by Steven Ertelt
April 9, 2008
Steubenville, OH (LifeNews.com) — At most colleges and universities the bioethics department is a rubber stamp for the kinds of scientific practices that concern pro-life groups — like embryonic stem cell research and human cloning. At Franciscan University of Steubenville, the new bioethics chair is fully pro-life.
Franciscan University celebrated the inception of the John N. and Jamie D. McAleer Chair in Bioethics at a recent ceremony.
The first fully endowed academic chair in the history of Franciscan University goes to Patrick Lee, PhD, renowned philosopher and bioethicist.
Lee, a veteran professor of philosophy at the university and a noted bioethicist, recently gave his inaugural lecture, Human Embryos: Subject of Rights, and he also heads the universitys Institute of Bioethics.
He defended the position that every human being from conception until natural death is a person with full moral worth, and is a subject of rights who is worthy of the full protection of the law.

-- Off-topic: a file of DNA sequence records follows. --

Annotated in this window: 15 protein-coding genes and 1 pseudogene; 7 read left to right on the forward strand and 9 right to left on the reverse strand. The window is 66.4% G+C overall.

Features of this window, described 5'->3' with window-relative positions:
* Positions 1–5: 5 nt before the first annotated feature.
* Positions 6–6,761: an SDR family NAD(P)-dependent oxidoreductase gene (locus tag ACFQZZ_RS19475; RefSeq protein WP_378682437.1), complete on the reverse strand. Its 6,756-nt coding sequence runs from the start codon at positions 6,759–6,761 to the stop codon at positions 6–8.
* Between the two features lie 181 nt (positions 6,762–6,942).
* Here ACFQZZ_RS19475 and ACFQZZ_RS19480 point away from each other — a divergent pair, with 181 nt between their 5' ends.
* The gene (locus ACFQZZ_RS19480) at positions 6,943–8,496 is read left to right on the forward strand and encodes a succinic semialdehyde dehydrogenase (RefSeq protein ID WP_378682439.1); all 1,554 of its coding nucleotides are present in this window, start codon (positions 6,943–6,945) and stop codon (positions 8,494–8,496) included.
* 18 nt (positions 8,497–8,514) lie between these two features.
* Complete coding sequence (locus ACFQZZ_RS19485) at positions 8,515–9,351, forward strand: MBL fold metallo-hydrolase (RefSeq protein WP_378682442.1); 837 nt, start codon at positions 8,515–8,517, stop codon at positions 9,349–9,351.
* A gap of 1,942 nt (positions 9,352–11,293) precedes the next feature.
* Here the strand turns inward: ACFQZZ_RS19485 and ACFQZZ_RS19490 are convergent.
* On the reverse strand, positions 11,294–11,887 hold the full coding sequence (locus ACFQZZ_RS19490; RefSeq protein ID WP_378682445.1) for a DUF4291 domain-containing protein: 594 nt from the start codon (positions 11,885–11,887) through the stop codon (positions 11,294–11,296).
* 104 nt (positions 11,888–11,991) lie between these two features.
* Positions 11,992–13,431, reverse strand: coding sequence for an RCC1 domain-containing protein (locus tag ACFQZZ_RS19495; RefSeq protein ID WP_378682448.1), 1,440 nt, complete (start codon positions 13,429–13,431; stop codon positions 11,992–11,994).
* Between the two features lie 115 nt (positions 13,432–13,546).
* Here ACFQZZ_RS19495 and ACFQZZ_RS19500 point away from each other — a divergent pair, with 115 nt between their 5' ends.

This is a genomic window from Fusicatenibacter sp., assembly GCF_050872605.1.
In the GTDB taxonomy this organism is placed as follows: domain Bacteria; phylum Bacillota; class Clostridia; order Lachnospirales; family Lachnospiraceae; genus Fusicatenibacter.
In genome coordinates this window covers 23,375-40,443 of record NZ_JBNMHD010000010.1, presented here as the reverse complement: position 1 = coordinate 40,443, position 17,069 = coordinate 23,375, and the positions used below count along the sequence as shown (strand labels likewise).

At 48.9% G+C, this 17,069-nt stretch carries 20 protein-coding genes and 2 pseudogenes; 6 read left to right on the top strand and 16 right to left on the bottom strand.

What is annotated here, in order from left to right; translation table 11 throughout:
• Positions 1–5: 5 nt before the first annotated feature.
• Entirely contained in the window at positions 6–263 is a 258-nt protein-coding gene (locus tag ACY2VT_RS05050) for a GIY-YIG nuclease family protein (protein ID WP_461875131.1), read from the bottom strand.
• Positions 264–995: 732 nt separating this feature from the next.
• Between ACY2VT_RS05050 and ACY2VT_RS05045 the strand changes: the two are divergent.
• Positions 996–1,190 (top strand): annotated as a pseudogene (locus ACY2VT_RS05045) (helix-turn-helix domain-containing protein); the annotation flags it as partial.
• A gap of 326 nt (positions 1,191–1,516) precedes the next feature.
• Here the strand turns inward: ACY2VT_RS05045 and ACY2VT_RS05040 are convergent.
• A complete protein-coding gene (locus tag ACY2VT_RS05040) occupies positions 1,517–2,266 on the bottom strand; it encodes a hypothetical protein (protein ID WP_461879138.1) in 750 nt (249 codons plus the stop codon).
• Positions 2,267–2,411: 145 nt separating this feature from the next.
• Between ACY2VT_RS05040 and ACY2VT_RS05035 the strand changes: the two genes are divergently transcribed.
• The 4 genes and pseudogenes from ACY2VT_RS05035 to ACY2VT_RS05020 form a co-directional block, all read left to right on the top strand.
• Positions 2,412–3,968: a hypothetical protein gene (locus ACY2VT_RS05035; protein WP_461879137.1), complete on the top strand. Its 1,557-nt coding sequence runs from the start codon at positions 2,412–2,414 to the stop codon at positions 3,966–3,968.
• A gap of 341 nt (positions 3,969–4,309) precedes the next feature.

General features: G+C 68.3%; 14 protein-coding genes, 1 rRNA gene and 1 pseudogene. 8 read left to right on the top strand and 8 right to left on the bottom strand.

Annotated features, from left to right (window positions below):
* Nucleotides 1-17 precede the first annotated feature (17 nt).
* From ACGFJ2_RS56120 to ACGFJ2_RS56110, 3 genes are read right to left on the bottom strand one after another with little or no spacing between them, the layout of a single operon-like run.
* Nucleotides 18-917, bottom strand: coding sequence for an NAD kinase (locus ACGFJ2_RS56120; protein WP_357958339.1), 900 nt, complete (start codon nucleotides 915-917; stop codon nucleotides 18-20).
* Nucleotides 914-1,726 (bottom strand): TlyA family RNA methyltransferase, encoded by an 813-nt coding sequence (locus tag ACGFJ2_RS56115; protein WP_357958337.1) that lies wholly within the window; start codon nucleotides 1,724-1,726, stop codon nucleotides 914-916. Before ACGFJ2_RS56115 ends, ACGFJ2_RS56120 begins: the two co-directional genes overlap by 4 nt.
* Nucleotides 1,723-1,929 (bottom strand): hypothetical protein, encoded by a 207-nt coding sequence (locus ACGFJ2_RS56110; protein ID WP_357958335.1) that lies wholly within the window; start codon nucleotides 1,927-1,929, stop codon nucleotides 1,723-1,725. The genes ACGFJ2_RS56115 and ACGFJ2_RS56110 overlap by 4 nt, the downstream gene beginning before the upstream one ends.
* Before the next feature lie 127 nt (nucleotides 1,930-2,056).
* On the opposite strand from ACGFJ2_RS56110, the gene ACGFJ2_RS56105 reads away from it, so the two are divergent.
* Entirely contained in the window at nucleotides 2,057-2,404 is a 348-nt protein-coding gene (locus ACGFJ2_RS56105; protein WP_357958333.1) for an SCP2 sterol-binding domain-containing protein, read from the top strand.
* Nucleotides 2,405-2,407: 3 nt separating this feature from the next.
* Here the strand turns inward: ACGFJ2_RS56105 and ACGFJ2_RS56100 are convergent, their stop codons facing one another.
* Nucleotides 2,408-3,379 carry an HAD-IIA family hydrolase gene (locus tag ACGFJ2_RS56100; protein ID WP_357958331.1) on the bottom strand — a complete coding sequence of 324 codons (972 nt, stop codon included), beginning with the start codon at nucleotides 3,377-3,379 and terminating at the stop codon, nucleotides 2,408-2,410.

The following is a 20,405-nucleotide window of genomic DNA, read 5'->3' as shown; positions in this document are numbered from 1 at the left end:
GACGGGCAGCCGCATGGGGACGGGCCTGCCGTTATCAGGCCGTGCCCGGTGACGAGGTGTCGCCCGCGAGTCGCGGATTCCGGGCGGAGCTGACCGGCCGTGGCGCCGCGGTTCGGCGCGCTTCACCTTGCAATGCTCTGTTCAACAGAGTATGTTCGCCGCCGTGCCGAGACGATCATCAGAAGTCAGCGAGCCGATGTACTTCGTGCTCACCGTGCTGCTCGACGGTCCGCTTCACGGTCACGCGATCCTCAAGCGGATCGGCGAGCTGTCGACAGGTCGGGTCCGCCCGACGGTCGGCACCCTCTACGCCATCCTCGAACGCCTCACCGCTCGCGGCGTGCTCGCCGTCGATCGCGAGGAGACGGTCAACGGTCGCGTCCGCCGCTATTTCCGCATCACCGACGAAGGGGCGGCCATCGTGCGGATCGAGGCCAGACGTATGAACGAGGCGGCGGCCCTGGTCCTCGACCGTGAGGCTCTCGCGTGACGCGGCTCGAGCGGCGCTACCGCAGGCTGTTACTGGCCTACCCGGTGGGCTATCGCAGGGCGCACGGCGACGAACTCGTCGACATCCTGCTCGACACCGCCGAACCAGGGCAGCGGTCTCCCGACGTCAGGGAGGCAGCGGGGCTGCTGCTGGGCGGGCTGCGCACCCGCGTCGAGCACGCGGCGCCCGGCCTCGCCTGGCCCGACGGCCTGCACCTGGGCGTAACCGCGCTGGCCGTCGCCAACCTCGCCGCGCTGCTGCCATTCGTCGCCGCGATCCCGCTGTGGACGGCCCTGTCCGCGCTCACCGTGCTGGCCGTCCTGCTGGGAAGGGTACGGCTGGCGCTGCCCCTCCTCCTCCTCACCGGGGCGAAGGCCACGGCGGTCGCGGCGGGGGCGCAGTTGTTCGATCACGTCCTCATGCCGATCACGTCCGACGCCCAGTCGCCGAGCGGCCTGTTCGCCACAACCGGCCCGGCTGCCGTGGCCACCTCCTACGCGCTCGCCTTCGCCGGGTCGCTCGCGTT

Drawing significantly on both natural law theory and the latest findings in embryology, Lee challenged the notions of those who believe embryos are not yet fully persons. Their position, he argued, denies the fundamental equal dignity of all human beings.
Father Terence Henry, president of Franciscan University, talked about the appointment and its significance for pro-life issues.
Questions about life itself, the dignity of life, and end-of-life issues are all being asked at this critical moment in our history, he said. It is crucial that we in the Church and in academics provide answers."
Joseph Esposito of the Cardinal Newman Society, told LifeNews.com on Wednesday the move is a positive one for advancing the pro-life position on key bioethics issues.
This is a great accomplishment for Franciscan University, hopefully the first of many endowed chairs," he said. "The focus on Catholic teaching in this most important area will be of much benefit to the Church and to the academic community.
Catholic colleges and universities have an opportunity to be moral leaders in the bioethics field, and it is heartening to see several seizing this opportunity," he added.
Esposito said The John Paul II Institute for Studies in Marriage & Family in Washington offers a graduate degree in biotechnology and ethics.